Lessons from Self-Publishing : Trial by Fire

Hello!

This post is pretty late compared to the schedule I usually try to post, but work became somewhat more demanding. I will try and keep to the schedule of one post a week and (hopefully) that won’t be an issue!

Now onto the post:

Recently I published my first book, The Legend of Nariko: The Mark of Silverfrost, and I’ve learned quite a few lessons from this venture. For those of you that took a gander at my book previously, you may notice that the cover looks different. Having put my book side to side with other books in my genre, I noticed that my book didn’t “fit in” with the others. Hilariously, I began to think of my original cover more as fan art than a proper book cover. Contrary to popular belief, I don’t think its possible not to judge a book initially by its cover. I decided that the best thing to do would be update the cover to appeal to a broader audience as opposed to appealing to a specific target group.

You may also notice that the text in the sample is also different than the initial release. A couple weeks ago as I was going about spreading my book throughout the internet as best I could (also an interesting learning experience) when a reviewer rejected my book due to the quality not being up to her standards. At first I was a bit hurt by that but, putting my ego aside, I asked what was wrong with my book. One of the items she pointed out was the formatting of the book.

I had never considered that before.

For the longest time in my beginning career as an author, I had thought that a lot of what I read in novels were stylistic choices based on how the author wanted to write the book. I had never considered that some of the format choices were actually quite standard. For instance, paragraph indentation:

“I’m sorry. We don’t have to talk about it if you don’t want to.”
Thunder did want to. She wanted to talk to someone after being alone 
for so long that Icarus’s general interest brought her a little peace. 
Though she remembered why she was alone and that was enough to silence her. She remembered her failures, 
the blood on her hands and the reason for her isolation.
His blood.
They continued walking the cold dirt trail through the misty trees in 
silence. But Thunder found this silence comforting.
She wasn’t alone anymore.

New Text :
  “I’m sorry. We don’t have to talk about it if you don’t want to.”
   Thunder did want to. She wanted to talk to someone after being alone 
for so long that Icarus’s general interest brought her a little peace. 
Though she remembered why she was alone and that was enough to silence her. She remembered her failures,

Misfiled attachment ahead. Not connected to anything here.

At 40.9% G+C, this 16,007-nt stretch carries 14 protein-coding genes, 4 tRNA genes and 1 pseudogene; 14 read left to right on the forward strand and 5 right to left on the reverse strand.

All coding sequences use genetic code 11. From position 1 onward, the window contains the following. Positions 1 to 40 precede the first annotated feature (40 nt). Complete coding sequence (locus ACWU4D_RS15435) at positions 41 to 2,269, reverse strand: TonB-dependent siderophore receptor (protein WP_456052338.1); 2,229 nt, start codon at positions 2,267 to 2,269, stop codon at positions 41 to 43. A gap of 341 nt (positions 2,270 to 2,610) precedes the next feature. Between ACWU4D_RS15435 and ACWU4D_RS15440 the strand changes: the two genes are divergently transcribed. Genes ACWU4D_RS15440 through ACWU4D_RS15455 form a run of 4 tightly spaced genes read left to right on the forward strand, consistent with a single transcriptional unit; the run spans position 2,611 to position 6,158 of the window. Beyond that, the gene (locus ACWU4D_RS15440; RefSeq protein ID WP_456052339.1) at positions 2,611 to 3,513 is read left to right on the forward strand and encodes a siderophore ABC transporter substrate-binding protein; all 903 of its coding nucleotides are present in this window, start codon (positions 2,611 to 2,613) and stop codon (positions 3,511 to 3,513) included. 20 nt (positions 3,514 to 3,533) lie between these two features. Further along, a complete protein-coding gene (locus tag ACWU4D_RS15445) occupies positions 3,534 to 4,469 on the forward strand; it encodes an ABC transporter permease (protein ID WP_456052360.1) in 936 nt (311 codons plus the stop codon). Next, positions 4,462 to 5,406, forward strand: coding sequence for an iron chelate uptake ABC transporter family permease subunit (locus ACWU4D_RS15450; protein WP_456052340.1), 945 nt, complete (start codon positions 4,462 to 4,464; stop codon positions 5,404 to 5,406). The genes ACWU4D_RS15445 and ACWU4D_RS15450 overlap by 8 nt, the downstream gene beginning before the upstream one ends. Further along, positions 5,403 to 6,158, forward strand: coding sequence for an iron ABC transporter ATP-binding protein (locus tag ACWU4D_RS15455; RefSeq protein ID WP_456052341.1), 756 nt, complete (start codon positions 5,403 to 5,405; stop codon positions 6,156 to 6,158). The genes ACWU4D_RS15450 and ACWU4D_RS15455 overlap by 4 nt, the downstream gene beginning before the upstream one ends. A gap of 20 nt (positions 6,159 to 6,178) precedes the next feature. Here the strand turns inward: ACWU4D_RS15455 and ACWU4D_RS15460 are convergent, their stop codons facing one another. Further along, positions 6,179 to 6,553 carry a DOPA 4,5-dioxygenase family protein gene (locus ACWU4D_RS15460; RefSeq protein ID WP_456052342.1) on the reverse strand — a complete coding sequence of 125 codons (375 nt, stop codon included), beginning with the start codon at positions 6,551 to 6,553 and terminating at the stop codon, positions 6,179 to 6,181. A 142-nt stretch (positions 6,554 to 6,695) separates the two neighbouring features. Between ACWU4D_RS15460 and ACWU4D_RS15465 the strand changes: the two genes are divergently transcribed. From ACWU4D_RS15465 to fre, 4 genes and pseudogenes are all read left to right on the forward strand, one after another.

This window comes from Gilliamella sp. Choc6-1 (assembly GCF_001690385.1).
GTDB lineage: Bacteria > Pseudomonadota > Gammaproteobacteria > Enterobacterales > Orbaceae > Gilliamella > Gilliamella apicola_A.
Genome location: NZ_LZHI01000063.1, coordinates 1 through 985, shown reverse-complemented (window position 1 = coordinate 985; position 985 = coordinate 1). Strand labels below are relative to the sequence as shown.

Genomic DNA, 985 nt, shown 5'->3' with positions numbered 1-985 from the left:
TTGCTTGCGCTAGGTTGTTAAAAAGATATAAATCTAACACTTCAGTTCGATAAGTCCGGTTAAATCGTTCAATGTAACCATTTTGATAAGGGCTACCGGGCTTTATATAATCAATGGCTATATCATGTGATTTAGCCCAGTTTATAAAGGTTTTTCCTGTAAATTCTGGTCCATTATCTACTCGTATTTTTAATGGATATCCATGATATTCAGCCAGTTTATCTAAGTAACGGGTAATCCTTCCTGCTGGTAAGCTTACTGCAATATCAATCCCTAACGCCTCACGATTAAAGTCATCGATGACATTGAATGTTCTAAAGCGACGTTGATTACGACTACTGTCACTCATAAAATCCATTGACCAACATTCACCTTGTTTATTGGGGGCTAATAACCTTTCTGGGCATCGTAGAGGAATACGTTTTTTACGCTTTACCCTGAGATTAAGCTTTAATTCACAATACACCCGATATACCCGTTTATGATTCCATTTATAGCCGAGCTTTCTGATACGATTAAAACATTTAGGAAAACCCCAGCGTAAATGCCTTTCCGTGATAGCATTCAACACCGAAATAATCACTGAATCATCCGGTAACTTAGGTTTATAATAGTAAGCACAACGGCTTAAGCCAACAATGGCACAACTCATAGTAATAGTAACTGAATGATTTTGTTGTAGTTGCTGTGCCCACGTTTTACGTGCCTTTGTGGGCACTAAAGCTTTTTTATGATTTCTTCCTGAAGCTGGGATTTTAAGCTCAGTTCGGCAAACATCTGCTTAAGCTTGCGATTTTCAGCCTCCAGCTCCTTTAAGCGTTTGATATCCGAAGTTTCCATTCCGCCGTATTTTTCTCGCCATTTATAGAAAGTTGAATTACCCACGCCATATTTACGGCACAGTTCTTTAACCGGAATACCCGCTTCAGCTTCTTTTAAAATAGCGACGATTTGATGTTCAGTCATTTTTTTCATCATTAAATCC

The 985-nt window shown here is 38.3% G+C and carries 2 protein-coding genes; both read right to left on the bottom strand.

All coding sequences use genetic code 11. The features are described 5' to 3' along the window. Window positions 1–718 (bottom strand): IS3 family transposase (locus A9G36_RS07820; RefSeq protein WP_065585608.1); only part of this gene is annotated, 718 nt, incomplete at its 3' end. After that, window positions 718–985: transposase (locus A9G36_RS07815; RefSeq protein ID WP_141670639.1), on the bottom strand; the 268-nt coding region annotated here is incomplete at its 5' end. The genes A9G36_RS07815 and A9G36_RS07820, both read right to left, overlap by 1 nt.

the blood on her hands and the reason for her isolation.
His blood.
   They continued walking the cold dirt trail through the misty trees in 
silence. But Thunder found this silence comforting.
   She wasn’t alone anymore.

It’s a simple fix that, while it doesn’t appear to drastically change the book itself, it does make it easier to read. I found this was especially necessary on the pages with multiple paragraphs that weren’t broken up by dialogue. I hate to admit it, but I never considered how the appearance of the text can give a reader the impression of quality. While they seemed small to me initially, once I implemented them I saw just how big of a difference they made. Something so simple as re-orienting the chapter title can make a significant difference:

Chapter 1: New Beginnings
Chapter 1
– New Beginnings –

 

While I don’t believe it is necessary, I have to admit that it does look more professional and far more polished having each Chapter Title stand out more.

When it comes to learning these lessons, I feel I would have never learned this had I not just pulled the trigger and published my book. While it is unfortunate that now I’m working with Amazon to update everyone who had already purchased a copy (the Amazon customer support team for KDP has been nothing but fantastic in responding to my concerns, really helpful), I feel as though this was necessary to grow as an Author trying to learn every aspect of publishing.

“Trial by Fire” as its called, feels far more permanent as the consequences of those mistakes stay with you. While I was going through my book indenting the paragraphs and modifying the Chapter Titles, I also noticed a few grammatical errors that felt unprofessional and inexcusable. The first thought I had was “how could I have missed that?!” but thinking on it further, as an author, I am probably the worst person to edit my own work. Mentally I would be concerned far more with the content of the novel as opposed to the technical quality of it. My editors as well I had asked for their opinion on the quality of the plot, the writing style and character development, but I had never put forth the request for technical editting. Its funny when I think about it as I’ve edited other people’s works brought to me with a ruthless red inked pen but with my own work I let too much slide. It solidifies to me that I cannot edit my own work as effectively as I could edit anyone else’s, I need someone else to do the technical editing. I can now justify to myself the need for hiring a technical editor to read my work and apply corrections.

I can’t advise that everyone go out and try to learn by making mistakes, but personally I feel that it is the best way to learn (albeit the hardest).

For this curious, my book is available to purchase and it is the updated corrected copy that will be sent.

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